Wrongs and rights sometimes matter less when the focus is on forward. Reliving past negative experiences aren’t the best way to start the day. Any preoccupation with past negativity serves no forward purpose.

Fresh Starts for Everyone?

Does everyone get a fresh start, not necessarily? Is every customer a good customer, or are there sometimes bad customers? Has a colleague sold you out, ratted you out, or took credit for your work, possibly someone has.

There are always colleagues, customers, bosses, and people on the highway, at the store, or grabbing your parking space. You have some choices on who you’ll work with and how you’ll choose to engage. You’ll also decide when or if you want to move over or move on.

Outside of those limited people that you’ll choose to disengage with, there is opportunity for everyone else.

Another Great Start

The network is huge if you participate. Your participation remains about choice. The choices you make each day about mind-set will determine what you get back.

For everyone, another great start happens when you make it.

– DEG

Dennis E. Gilbert is a business consultant, speaker (CSPTM), and corporate trainer that specializes in helping businesses and individuals accelerate their leadership, their team, and their success. He is a five-time author and some of his work includes, #CustServ The Customer Service Culture, and Forgotten Respect, Navigating A Multigenerational Workforce. Reach him through his website at Dennis-Gilbert.com or by calling +1 646.546.5553.

Dennis Gilbert on Google+


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Future Career Appreciative Strategies

Your Future Career Depends On You

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All the work that you do requires decisions. You make the choice to go to work, at some level, what you’ll wear, and how you’ll arrive. Certainly, you’ll make the choice about attitude, commitment, and effort. What you do today and tomorrow will impact your future career.

In my business I will occasionally hear stories of, “I can’t” or “we can’t.” Not so long ago I was working with a client in a facilitated training event and someone responded to a question by saying something along the lines of, “We can do this, or we can do that, but we can’t do both.”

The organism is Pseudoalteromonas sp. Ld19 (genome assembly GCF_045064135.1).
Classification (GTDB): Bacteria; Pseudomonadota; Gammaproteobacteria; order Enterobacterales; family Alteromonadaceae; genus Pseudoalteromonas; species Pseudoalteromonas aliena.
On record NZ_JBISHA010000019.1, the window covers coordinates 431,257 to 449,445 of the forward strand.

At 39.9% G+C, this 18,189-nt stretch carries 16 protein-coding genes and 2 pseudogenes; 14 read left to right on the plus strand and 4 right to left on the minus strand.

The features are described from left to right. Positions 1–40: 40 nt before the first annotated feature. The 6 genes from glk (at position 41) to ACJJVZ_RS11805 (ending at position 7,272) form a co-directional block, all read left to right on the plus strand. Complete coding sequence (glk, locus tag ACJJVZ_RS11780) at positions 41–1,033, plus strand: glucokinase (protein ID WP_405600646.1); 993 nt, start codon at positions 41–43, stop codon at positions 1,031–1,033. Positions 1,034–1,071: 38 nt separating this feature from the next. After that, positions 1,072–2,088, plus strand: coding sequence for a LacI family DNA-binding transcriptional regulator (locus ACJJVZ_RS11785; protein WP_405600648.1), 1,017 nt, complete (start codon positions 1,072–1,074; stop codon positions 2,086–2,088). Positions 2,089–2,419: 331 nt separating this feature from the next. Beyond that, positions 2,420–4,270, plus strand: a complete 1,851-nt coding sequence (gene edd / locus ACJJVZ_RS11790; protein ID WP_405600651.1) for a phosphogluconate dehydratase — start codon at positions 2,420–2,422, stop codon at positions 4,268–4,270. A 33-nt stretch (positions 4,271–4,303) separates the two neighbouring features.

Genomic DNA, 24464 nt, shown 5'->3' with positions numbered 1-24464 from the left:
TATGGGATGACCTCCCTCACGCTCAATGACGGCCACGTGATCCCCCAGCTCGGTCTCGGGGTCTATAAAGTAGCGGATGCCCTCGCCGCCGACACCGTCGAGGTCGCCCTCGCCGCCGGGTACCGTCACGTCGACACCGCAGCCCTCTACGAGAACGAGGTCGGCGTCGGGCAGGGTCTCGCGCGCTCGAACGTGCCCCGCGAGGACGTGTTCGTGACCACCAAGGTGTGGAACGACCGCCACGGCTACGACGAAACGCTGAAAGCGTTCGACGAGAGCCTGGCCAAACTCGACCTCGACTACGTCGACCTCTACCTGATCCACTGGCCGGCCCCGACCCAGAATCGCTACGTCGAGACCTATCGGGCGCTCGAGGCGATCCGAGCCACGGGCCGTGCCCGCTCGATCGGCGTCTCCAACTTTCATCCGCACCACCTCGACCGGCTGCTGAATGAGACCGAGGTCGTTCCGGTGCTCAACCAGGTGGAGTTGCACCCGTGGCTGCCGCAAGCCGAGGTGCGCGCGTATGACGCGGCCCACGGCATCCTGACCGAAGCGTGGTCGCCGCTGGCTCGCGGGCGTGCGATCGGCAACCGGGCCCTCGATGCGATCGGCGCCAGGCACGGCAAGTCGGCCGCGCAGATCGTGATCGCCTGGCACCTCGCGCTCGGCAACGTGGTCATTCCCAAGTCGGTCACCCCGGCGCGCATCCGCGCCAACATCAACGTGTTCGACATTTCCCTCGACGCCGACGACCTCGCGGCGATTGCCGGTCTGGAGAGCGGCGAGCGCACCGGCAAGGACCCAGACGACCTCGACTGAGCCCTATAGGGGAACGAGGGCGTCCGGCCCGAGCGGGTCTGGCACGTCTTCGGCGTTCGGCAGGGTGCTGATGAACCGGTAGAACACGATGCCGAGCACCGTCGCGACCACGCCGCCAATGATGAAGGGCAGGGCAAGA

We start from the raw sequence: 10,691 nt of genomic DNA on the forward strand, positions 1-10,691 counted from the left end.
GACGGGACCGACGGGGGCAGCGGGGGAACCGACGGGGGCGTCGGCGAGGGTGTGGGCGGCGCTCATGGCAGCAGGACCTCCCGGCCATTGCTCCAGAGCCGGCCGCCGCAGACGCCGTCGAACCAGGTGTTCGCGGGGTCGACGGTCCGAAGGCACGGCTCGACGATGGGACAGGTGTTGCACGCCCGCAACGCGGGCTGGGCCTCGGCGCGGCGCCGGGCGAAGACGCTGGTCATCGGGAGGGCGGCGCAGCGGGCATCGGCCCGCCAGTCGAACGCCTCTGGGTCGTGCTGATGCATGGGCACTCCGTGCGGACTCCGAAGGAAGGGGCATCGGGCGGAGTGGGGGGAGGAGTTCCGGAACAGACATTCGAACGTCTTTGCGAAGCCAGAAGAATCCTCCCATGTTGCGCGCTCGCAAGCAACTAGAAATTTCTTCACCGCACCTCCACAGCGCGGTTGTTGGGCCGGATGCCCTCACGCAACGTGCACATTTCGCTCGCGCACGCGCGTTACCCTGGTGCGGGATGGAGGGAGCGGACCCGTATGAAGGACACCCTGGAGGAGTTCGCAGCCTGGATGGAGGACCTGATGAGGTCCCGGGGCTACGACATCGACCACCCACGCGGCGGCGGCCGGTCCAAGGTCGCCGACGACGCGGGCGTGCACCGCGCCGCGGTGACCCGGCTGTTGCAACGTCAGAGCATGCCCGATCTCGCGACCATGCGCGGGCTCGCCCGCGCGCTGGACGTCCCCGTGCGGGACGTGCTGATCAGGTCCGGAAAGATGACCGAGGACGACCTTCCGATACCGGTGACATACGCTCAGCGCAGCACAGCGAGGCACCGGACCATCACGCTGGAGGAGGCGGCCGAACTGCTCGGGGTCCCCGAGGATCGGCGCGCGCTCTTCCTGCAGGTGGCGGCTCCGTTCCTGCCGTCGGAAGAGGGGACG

Honestly, I was somewhat surprised by the comment since this person was in a room full of peers and some senior management. Then it hit me, this person was reciting a thought embraced the culture. It wasn’t shocking to some. It was a belief.

Limiting Beliefs

My reaction to the comment was that this segment of the discussion was critical and I reconnected with opening comments of the session about how businesses change and succeed.

I took advantage of a comment made a few moments earlier and suggested that being average is easy, becoming better is hard. My intent was to solidify concepts connected with hard work pays off. A period was put on the discussion with, “It won’t be easy, it will be hard, and that is why we call it work.”

Culture is very interesting, because those deeply engaged in their culture don’t really see it any other way. They are limited by the idea that they “can’t.” Although they are trapped in the mind-set, they honestly believe that it is a truth that they won’t change.

Everyday Choice

Every employee who comes to work each day makes a choice. Your future career will depend on the choices you make today.

One mind-set is that you will do just enough to get by. You won’t work too hard or too fast. You’ll occupy space for the required impression of hours on the job and join the ranks of those who speak with pride about the hours spent.